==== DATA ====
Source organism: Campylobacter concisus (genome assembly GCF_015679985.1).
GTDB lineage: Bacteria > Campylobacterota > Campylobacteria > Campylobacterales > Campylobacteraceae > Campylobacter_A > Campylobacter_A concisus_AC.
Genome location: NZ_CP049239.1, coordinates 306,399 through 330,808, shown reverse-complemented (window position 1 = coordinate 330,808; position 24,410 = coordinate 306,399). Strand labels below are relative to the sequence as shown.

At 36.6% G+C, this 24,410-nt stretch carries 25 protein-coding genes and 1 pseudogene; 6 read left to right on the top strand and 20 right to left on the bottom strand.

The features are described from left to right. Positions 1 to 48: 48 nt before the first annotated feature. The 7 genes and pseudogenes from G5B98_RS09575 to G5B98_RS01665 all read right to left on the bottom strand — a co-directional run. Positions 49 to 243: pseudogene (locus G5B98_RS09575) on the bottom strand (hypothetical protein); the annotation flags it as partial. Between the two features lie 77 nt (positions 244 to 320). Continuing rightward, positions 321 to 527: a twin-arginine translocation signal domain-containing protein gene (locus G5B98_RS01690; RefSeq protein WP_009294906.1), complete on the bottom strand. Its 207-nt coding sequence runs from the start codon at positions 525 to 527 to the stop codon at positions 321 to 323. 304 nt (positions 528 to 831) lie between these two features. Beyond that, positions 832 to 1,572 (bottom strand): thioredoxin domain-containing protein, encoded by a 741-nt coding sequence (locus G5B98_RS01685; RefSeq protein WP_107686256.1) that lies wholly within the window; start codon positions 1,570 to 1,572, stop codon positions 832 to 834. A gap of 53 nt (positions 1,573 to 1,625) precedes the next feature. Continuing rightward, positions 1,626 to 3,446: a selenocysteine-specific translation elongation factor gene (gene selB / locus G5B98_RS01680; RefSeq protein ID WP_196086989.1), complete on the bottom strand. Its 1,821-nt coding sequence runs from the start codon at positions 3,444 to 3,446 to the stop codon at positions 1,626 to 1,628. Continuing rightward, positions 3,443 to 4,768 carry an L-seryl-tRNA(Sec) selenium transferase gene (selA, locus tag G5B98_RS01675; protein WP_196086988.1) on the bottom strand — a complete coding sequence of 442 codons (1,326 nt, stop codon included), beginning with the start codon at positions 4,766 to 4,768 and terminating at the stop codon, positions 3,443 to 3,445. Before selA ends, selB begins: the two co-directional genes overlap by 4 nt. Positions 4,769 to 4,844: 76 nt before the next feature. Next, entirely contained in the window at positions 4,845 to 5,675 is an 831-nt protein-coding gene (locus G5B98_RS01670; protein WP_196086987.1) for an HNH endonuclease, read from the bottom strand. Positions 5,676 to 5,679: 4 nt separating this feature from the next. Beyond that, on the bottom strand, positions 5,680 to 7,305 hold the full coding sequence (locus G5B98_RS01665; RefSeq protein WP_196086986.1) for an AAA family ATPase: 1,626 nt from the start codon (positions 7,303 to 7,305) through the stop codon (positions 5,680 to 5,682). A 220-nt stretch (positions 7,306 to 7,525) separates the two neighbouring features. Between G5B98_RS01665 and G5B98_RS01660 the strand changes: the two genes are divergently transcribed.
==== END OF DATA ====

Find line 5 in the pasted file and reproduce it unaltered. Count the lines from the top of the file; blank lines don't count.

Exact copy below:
The features are described from left to right. Positions 1 to 48: 48 nt before the first annotated feature. The 7 genes and pseudogenes from G5B98_RS09575 to G5B98_RS01665 all read right to left on the bottom strand — a co-directional run. Positions 49 to 243: pseudogene (locus G5B98_RS09575) on the bottom strand (hypothetical protein); the annotation flags it as partial. Between the two features lie 77 nt (positions 244 to 320). Continuing rightward, positions 321 to 527: a twin-arginine translocation signal domain-containing protein gene (locus G5B98_RS01690; RefSeq protein WP_009294906.1), complete on the bottom strand. Its 207-nt coding sequence runs from the start codon at positions 525 to 527 to the stop codon at positions 321 to 323. 304 nt (positions 528 to 831) lie between these two features. Beyond that, positions 832 to 1,572 (bottom strand): thioredoxin domain-containing protein, encoded by a 741-nt coding sequence (locus G5B98_RS01685; RefSeq protein WP_107686256.1) that lies wholly within the window; start codon positions 1,570 to 1,572, stop codon positions 832 to 834. A gap of 53 nt (positions 1,573 to 1,625) precedes the next feature. Continuing rightward, positions 1,626 to 3,446: a selenocysteine-specific translation elongation factor gene (gene selB / locus G5B98_RS01680; RefSeq protein ID WP_196086989.1), complete on the bottom strand. Its 1,821-nt coding sequence runs from the start codon at positions 3,444 to 3,446 to the stop codon at positions 1,626 to 1,628. Continuing rightward, positions 3,443 to 4,768 carry an L-seryl-tRNA(Sec) selenium transferase gene (selA, locus tag G5B98_RS01675; protein WP_196086988.1) on the bottom strand — a complete coding sequence of 442 codons (1,326 nt, stop codon included), beginning with the start codon at positions 4,766 to 4,768 and terminating at the stop codon, positions 3,443 to 3,445. Before selA ends, selB begins: the two co-directional genes overlap by 4 nt. Positions 4,769 to 4,844: 76 nt before the next feature. Next, entirely contained in the window at positions 4,845 to 5,675 is an 831-nt protein-coding gene (locus G5B98_RS01670; protein WP_196086987.1) for an HNH endonuclease, read from the bottom strand. Positions 5,676 to 5,679: 4 nt separating this feature from the next. Beyond that, on the bottom strand, positions 5,680 to 7,305 hold the full coding sequence (locus G5B98_RS01665; RefSeq protein WP_196086986.1) for an AAA family ATPase: 1,626 nt from the start codon (positions 7,303 to 7,305) through the stop codon (positions 5,680 to 5,682). A 220-nt stretch (positions 7,306 to 7,525) separates the two neighbouring features. Between G5B98_RS01665 and G5B98_RS01660 the strand changes: the two genes are divergently transcribed.